Driscoll is pressed into service despite trying to stay off the radar of The Congressman, a politician who oversees an independent counterterrorist group working in the shadows of the U.S. government. The never-surnamed Congressman has raised Driscoll specially to fulfill his destiny as a skilled and lethal agent, which Driscoll resents, along with the fact that the steely older man is also his father. Feeling like a pawn in a game he doesn't want to play, Driscoll nevertheless assembles a small specialist team to help him defeat a Russian criminal named Leo Calvin, who has kidnapped the daughter of a rich industrialist in an attempt to stop production of a new missile system contracted by the Pentagon.
While rescuing Elizabeth Fane and breaking up Calvin's cell is the immediate goal, Driscoll is really driven by the larger objective to uncover a plot that uses the codename Cronus. The Fane kidnapping is one aspect of it, but intercepted messages show that there are many more wheels at work in a larger machine. Research into Greek mythology (in this section DeAndrea warmly acknowledges the writing of Isaac Asimov) tells us that Cronus was a god associated with time – in fact, the Russian plot seems to have been started decades before – and the concept of a father devouring his offspring to keep himself safe. But how do these ideas factor into the bloody events occurring in Draper, Pennsylvania?
With Cronus, William DeAndrea energetically populates his large canvas with colorful characters and explosive moments and events. True to the genre, he can't quite escape the trap that his hero is less charismatic, interesting, and specific than the villains and ambitious achievers he shares the page with. It's never a liability – there are more than enough quirks and foibles in the supporting cast to go around – but it also comes from providing a protagonist who wants to stay a cipher, with no attachments or emotions toward others, lest it creates an exploitable weakness that the enemy could use against him. What I found more distracting is the author's choice to allow multi-character point-of-view within the same scene. It occurs only occasionally, but it's jarring nonetheless. For example, the reader will experience a moment from Driscoll's perspective, but then partway through we leap into fellow agent Miles (no last name)'s head to learn his seasoned view of Driscoll and the situation. Even in the climactic moment, we briefly switch to a villain's perspective, yet not doing that would arguably make the moment more powerful and uniform.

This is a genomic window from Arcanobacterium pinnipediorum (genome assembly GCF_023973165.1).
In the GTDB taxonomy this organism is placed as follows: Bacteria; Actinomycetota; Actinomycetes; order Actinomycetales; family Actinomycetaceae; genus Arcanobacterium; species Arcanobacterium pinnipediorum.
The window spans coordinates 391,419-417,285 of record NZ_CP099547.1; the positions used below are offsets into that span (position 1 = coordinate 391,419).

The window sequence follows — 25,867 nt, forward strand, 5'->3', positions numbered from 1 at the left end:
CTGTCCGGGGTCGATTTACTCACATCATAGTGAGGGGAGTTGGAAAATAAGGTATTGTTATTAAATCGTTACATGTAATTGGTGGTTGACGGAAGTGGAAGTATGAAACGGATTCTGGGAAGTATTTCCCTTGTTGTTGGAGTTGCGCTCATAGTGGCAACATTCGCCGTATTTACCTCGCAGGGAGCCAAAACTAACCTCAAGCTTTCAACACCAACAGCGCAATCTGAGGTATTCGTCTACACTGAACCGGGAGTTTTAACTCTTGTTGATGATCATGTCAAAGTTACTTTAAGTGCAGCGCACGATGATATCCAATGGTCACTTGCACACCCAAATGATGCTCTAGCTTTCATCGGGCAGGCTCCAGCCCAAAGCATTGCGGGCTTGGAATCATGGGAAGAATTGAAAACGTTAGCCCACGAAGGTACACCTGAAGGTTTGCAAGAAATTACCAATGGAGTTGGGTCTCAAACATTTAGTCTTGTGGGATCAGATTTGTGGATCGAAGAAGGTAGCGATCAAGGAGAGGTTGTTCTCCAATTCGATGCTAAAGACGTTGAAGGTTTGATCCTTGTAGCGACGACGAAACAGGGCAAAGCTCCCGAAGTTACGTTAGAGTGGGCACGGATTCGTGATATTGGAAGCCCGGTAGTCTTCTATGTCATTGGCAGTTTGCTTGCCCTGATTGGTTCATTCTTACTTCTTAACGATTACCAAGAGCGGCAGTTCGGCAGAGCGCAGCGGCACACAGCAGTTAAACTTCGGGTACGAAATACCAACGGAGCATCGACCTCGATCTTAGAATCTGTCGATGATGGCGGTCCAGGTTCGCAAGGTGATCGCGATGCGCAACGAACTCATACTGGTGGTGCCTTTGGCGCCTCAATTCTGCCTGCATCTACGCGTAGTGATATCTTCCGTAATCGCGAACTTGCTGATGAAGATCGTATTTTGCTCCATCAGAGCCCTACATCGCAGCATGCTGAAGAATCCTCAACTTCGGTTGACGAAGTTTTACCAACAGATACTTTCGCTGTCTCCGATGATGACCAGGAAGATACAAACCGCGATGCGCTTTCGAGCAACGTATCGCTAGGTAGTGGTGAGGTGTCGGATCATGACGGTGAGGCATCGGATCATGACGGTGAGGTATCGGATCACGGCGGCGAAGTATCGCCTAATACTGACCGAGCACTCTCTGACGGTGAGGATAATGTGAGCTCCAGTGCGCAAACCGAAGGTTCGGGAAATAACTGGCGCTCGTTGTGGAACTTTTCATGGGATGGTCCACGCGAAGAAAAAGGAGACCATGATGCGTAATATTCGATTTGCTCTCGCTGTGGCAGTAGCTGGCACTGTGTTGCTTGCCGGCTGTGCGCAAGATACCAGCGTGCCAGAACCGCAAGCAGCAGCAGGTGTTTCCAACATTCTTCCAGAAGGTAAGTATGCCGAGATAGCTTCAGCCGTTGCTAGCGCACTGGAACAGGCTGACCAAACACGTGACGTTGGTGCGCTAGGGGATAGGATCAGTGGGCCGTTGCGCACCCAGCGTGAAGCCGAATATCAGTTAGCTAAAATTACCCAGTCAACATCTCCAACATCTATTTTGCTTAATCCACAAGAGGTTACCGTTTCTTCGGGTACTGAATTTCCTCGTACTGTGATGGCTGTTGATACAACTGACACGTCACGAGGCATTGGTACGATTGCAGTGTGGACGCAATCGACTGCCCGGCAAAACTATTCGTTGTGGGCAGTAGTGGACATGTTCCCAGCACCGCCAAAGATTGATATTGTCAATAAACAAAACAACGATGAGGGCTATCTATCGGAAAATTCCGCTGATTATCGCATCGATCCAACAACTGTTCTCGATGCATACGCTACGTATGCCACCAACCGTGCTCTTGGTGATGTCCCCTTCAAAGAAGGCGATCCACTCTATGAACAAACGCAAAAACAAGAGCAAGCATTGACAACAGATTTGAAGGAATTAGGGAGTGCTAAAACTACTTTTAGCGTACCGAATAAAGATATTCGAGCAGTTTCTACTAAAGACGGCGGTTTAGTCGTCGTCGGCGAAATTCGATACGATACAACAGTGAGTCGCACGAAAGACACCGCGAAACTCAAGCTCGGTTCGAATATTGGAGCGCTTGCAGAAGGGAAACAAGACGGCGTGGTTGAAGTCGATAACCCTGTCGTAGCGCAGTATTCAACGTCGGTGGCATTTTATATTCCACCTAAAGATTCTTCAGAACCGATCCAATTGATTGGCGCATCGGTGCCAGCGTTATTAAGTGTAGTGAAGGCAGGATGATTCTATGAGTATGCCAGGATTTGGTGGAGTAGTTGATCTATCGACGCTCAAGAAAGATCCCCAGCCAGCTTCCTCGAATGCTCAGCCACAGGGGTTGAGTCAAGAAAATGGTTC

Still, the pacing is good, especially in the second half when the many characters and their backstories have been set up and the plotline can now play itself out. I quite appreciated that the author did not provide comforting assurance of a world where justice is guaranteed to prevail; there are sympathetic characters here who don't make it alive and intact to the final page, and that's worth admiring. When the reveal arrives and the reader learns the details of the Cronus Project, it's a scheme that doesn't really bear close scrutiny (too many variables for one, not least of which being potential defection of agents) but it is dramatic and intriguing, an idea that might have been born from a drink-fueled pitch session between Tennessee Williams and Robert Ludlum.
Cronus is a good read, and one worth revisiting after all these years. The hammock is long gone and the summer cottage has changed owners, but the book would still be a great choice for a lazy weekend of literary escapism. One just needs to forget, of course, that the Russians are now our benign friends with no more plans to infiltrate the United States and sow chaos, according to our current President and the political party that supports him. So breathe easy, America.